A consecutive sampling strategy was employed for this study, wherein all patients presenting with suspected thoraco-abdominal trauma based on history and physical examination to the ED CMC Hospital, Vellore, were considered for enrollment in the study.


Relevant details regarding history, clinical findings, laboratory investigations, and imaging were documented prospectively in the study questionnaire. The management in ED either nonoperative or operative intervention was noted. The outcomes of the patients from the ED with regard to admission, discharged against medical advice (DAMA), and leaving against medical advice were documented.

Outcome variables

The outcomes of interest were surgical intervention involving thorax and/or abdomen, ICU admission ward admission, discharge from ED, death, and DAMA.


This study is a prospective, observational study based on history, and therefore, informer bias is unavoidable. Clinician bias occurs due to interobserver variation in the findings of e-Fast.

Sample size

All patients suffering from thoraco-abdominal injuries over a span of 3 months (March 2016–May 2016) were recruited. Based on the study by Costa et al., assuming a prevalence of 6% precision and 95% confidence interval, the required sample size for the study was calculated to be 278 thoraco-abdominal trauma patients.[5]

Laboratory test

All patients had relevant radiological and blood investigations done based on the primary, secondary, and tertiary surveys.

Statistical analysis

The data were analyzed using Statistical Package for the Social Sciences (IBM Corp. Released 2015. IBM SPSS, Version 23.0, Armonk, NY, USA). All categorical variables were expressed as frequencies and percentages. Data were summarized using mean along with standard deviation for continuous variables, and frequencies along with percentages were calculated and given.

Ethical considerations

This study was approved by the institutional review board before the commencement of the study (IRB Min no: 9776 dated December 3, 2015). Patient confidentiality was maintained using unique identifiers and by password protected data entry software with restricted users.

  Results Top

During this prospective study, a total of 1216 patients with trauma presented to the ED of CMC, Vellore, over a span of 3 months (March 2016–May 2016). Among them, 241 (19.8%) were found to have thoraco-abdominal injuries [Figure 1].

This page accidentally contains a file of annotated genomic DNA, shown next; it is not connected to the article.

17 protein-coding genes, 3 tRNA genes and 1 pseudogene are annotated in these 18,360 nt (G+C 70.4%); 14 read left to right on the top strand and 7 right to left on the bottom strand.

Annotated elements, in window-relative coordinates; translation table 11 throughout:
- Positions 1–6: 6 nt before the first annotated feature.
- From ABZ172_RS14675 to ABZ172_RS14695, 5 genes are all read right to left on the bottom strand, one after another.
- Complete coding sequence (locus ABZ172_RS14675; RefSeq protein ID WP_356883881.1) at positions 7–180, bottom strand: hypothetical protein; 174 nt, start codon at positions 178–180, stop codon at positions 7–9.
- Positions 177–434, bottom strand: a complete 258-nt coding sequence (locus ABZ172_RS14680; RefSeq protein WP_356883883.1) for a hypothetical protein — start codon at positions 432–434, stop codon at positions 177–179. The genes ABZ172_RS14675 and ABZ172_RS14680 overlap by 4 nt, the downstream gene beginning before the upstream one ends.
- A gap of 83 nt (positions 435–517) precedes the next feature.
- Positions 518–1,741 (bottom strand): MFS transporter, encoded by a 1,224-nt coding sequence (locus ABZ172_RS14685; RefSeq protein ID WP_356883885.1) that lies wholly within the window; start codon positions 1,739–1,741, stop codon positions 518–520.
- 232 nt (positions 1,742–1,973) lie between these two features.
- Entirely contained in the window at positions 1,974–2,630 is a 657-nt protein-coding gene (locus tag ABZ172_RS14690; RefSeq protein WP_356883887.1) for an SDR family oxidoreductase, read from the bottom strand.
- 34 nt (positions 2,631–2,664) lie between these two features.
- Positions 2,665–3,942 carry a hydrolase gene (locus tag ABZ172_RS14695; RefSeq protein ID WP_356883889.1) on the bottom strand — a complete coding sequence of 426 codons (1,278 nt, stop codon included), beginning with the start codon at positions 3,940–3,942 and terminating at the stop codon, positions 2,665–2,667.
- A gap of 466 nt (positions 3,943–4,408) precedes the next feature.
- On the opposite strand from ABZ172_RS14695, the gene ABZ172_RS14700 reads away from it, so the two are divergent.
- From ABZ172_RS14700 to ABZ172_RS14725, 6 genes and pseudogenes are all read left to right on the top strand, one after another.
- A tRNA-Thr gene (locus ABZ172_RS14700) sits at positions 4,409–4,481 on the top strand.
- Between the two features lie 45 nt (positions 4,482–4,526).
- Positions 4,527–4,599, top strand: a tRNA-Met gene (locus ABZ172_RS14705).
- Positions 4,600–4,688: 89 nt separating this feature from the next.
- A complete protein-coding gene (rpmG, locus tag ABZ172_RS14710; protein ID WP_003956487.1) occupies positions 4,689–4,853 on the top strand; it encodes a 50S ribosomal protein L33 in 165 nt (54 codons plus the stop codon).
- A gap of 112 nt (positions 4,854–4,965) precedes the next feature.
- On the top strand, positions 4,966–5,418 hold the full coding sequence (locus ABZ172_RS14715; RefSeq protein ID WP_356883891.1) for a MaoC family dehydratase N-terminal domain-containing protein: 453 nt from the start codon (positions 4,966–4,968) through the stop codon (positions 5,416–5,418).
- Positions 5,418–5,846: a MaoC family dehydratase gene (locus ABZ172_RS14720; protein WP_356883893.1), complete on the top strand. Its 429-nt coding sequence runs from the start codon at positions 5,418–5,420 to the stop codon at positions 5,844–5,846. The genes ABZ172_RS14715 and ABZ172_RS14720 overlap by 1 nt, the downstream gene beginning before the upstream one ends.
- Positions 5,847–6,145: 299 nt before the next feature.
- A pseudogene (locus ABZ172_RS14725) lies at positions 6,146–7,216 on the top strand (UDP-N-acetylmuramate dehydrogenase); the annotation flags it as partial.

Figure 1: Strobe.

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Majority of the patients, i.e., 160 (66.6%), with thoraco-abdominal trauma were found to be from the productive age group of 20–50 years with a mean of 34.3 ± 16.1. Gender predominance, assigned priority based on triage, time from incident to presentation to ED, place of incidence (Vellore district or outside), baseline hemodynamic parameters, and associated injuries are described in [Table 1]. Two-wheeler accidents were found to be the most common mode of injury (57.7%), followed by fall from height (15.4%) and travelers in four-wheeler (9.1%) [Figure 2].
Table 1: Baseline characteristics

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Figure 2: Distribution of mode of injuries.

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Of the 241 patients with thoraco-abdominal injuries, 42 (17.6%) had hypotension (<90 mmHg systolic blood pressure [SBP]). Among these 42 patients, 25 required ICU care. There were 8 (19%) deaths seen in the patients with hypotension, of which 5 (62.5%) patients died in the ED and 3 (37.5%) patients died during their hospital admission.

90 (37.3%) patients had associated head injury, and among them, 33 (13.7%) patients were found to have Glasgow coma scale (GCS) ≤8.

At index presentation, 156 patients had thoracic injuries, of which 101 had clinical findings such as abrasions, laceration, hematoma, tenderness, and crepitus and decreased breath sounds. Among patients with thoracic injuries, 55 (34.8%) had hemothorax, 33 (20.9%) had pneumothorax, 30 (19%) had lung contusions, 64 (40.5%) had rib fractures, and 2 (1.2%) had pericardial effusion. On arrival to ED, 183 had abdominal injuries, 81 patients out of them were found to have clinical evidence such as abrasion, laceration, hematoma, tenderness, and absent bowel sounds. Among patients with abdominal injuries, 33 (18%) had solid organ injuries, 68 (37.2%) had free fluid in the peritoneal cavity, and 3 (1.6%) had bowel injuries.

Interventions such as laparotomy, needle/tube thoracostomy, thoracotomy, or pericardiocentesis needed for the management of thoraco-abdominal injuries are described in [Table 2].
Table 2: Types of interventions

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e-FAST was performed on 209 (86.7%) patients. Of these 209 patients, 68 (32.5%) were found to be e-FAST positive [Figure 3]. Among the patients who were found to be e-FAST positive, 33 (48.5%) were e-FAST positive for chest and 49 (72%) were e-FAST positive for abdomen. Among e-FAST-positive patients, 54 (79.8%) needed admission, 3 (4.4%) were discharged from ED, and 4 (5.9%) died. Among e-FAST-negative patients, 80 (56.7%) needed admission, 54 (38.3%) were discharged from ED, and 1 (0.7%) patient died. 7 (10.2%) patients in the e-FAST-positive group and 15 (10.6%) in the e-FAST-negative group were DAMA. Laparotomy was done for 6 (8.8%) of the e-FAST-positive patients. The mortality rate of e-FAST-positive patients was 7.3% (4/68).
Figure 3: Distribution of extended-focused assessment with sonography in trauma.

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Among the patients with thoraco-abdominal injuries, 38 (15.8%) required blood transfusion. Of these 38 patients, 26 (68.4%) were admitted and 17 (44.7%) of them required ICU care. Among the patients who received blood transfusion, three required laparotomy and two patients required ICD insertion for hemothorax. ED outcome of the patients with thoraco-abdominal trauma is shown in [Figure 4].
Figure 4: Distribution of emergency department outcome.

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  Discussion Top

Trauma remains an important cause for mortality worldwide and is a major public issue as it affects the productive age group of people. Almost 10%–30% of hospital admissions are related to RTAs.[6] Rapid economic growth and urbanization with changing lifestyles has led to increasing use of high-speed automobiles.